At the close of trial the district court granted appellant a divorce on grounds of extreme cruelty and took under advisement the questions of child custody, support, division of the community property and attorney's fee. Later, the court concluded the community assets approximately to be $137,000 with liabilities of $60,000, for a net community value of $77,000. Of this net value, appellant was decreed slightly more than $53,000 and respondent, $24,000. Custody of the two younger children was awarded appellant and the court found that the three older boys had attained sufficient maturity to decide for themselves with which parent they would live. The court ordered respondent to support the second and third children, Ronald and Stephen, until they attain 21 years of age and to pay appellant a total of $160 per month for the support of the two younger children. Respondent had previously set aside sufficient funds to support Alan, until after he had attained 21 years. The court ordered no alimony for appellant, finding that the community assets assigned her would provide personal support, and also that she was trained as a secretary and bookkeeper and capable of working to support herself. Finally, the court decided that appellant should pay her own attorney's fee.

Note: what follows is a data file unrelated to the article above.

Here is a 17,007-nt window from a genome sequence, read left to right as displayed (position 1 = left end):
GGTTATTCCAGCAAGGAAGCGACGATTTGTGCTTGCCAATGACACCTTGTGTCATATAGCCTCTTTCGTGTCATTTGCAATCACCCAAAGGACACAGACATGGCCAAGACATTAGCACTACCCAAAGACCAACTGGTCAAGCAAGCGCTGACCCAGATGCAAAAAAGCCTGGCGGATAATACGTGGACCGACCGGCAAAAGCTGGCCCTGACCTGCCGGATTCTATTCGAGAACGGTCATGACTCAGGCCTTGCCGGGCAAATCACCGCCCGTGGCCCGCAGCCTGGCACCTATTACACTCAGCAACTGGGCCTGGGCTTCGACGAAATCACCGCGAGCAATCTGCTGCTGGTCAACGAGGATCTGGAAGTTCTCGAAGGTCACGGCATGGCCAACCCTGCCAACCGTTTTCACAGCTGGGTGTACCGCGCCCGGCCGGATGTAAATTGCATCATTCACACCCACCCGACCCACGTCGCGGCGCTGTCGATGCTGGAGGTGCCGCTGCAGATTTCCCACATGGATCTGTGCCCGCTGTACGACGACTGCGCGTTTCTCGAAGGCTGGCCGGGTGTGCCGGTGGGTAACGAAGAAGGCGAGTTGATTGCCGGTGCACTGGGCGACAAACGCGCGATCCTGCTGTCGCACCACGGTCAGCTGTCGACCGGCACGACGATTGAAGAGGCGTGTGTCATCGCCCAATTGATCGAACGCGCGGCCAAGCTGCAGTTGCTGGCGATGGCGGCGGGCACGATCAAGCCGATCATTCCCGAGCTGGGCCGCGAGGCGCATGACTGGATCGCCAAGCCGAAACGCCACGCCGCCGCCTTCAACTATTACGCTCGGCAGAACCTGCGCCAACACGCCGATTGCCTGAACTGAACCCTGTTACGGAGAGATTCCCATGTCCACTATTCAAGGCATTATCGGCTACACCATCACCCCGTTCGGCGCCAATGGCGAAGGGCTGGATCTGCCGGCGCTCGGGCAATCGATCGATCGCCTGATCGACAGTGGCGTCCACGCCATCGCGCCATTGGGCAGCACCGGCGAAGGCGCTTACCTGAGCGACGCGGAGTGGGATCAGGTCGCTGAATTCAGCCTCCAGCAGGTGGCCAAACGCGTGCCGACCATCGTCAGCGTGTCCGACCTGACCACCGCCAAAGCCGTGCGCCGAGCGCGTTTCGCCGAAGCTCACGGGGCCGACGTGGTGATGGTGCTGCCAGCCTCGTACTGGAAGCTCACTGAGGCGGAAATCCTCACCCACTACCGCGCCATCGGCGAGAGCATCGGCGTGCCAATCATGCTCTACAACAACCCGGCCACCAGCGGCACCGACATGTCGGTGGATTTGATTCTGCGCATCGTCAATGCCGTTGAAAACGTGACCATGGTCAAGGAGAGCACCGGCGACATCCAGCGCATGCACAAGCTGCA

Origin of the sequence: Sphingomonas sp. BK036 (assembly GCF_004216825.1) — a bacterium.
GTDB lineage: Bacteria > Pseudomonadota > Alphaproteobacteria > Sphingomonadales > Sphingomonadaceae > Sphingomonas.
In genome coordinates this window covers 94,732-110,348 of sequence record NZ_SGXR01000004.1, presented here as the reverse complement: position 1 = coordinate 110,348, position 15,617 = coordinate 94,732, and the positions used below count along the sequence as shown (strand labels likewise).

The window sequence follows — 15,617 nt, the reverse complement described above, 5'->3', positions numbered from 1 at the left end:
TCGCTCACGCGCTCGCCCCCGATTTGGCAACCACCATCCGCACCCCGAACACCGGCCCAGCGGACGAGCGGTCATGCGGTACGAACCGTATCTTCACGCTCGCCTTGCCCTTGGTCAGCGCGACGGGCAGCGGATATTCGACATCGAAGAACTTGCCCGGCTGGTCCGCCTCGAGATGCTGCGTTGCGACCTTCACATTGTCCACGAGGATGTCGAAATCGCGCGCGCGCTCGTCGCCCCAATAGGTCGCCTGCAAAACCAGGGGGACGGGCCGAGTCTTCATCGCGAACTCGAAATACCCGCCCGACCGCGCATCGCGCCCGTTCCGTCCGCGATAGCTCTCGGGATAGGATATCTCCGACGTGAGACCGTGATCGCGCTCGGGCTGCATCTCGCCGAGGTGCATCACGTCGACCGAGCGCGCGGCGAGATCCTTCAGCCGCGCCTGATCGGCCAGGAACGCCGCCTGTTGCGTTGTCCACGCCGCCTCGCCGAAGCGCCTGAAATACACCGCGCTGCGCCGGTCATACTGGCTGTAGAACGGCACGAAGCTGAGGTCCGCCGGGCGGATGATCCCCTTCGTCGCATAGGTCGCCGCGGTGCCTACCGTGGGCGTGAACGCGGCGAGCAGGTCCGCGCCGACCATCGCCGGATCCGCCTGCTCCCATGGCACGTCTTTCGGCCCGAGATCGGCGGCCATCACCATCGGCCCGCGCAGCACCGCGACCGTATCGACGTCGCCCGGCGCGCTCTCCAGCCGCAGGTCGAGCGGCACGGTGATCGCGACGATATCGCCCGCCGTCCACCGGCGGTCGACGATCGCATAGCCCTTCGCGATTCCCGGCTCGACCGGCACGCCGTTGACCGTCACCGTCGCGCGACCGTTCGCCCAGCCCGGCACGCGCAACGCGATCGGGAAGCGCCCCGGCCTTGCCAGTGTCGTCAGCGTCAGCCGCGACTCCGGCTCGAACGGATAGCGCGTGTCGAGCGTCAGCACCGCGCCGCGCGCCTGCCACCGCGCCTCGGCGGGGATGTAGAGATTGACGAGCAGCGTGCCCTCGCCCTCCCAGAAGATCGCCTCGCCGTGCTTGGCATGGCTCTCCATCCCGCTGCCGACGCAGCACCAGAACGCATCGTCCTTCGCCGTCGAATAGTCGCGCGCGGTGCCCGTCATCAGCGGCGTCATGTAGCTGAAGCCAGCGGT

Appellant assigns error to the district court's valuation and division of community property, its child custody and support awards, the denial of alimony to appellant from respondent's separate property, and the refusal to award a reasonable attorney's fee to appellant's lawyer.